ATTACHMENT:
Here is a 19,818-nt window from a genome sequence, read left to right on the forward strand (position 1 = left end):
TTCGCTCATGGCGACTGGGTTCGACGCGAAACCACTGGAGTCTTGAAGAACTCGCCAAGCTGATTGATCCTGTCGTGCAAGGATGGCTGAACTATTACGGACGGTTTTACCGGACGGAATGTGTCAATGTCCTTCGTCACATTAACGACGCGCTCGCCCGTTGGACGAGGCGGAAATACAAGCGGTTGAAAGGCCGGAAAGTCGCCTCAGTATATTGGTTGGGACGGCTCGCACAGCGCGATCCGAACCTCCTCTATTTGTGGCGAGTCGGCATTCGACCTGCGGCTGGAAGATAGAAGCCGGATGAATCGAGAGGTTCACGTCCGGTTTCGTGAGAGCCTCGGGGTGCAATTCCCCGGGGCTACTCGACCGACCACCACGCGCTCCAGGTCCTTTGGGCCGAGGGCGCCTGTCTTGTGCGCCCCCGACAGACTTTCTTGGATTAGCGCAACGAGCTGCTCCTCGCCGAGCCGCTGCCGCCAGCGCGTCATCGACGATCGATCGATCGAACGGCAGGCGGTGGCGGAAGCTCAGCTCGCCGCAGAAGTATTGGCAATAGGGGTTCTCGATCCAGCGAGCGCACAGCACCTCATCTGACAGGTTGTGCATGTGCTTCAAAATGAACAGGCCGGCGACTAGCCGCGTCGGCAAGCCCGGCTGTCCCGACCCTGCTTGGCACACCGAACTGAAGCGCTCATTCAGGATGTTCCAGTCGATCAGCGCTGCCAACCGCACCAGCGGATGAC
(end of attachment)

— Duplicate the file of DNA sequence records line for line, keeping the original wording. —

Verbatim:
Here is a 19,818-nt window from a genome sequence, read left to right on the forward strand (position 1 = left end):
TTCGCTCATGGCGACTGGGTTCGACGCGAAACCACTGGAGTCTTGAAGAACTCGCCAAGCTGATTGATCCTGTCGTGCAAGGATGGCTGAACTATTACGGACGGTTTTACCGGACGGAATGTGTCAATGTCCTTCGTCACATTAACGACGCGCTCGCCCGTTGGACGAGGCGGAAATACAAGCGGTTGAAAGGCCGGAAAGTCGCCTCAGTATATTGGTTGGGACGGCTCGCACAGCGCGATCCGAACCTCCTCTATTTGTGGCGAGTCGGCATTCGACCTGCGGCTGGAAGATAGAAGCCGGATGAATCGAGAGGTTCACGTCCGGTTTCGTGAGAGCCTCGGGGTGCAATTCCCCGGGGCTACTCGACCGACCACCACGCGCTCCAGGTCCTTTGGGCCGAGGGCGCCTGTCTTGTGCGCCCCCGACAGACTTTCTTGGATTAGCGCAACGAGCTGCTCCTCGCCGAGCCGCTGCCGCCAGCGCGTCATCGACGATCGATCGATCGAACGGCAGGCGGTGGCGGAAGCTCAGCTCGCCGCAGAAGTATTGGCAATAGGGGTTCTCGATCCAGCGAGCGCACAGCACCTCATCTGACAGGTTGTGCATGTGCTTCAAAATGAACAGGCCGGCGACTAGCCGCGTCGGCAAGCCCGGCTGTCCCGACCCTGCTTGGCACACCGAACTGAAGCGCTCATTCAGGATGTTCCAGTCGATCAGCGCTGCCAACCGCACCAGCGGATGAC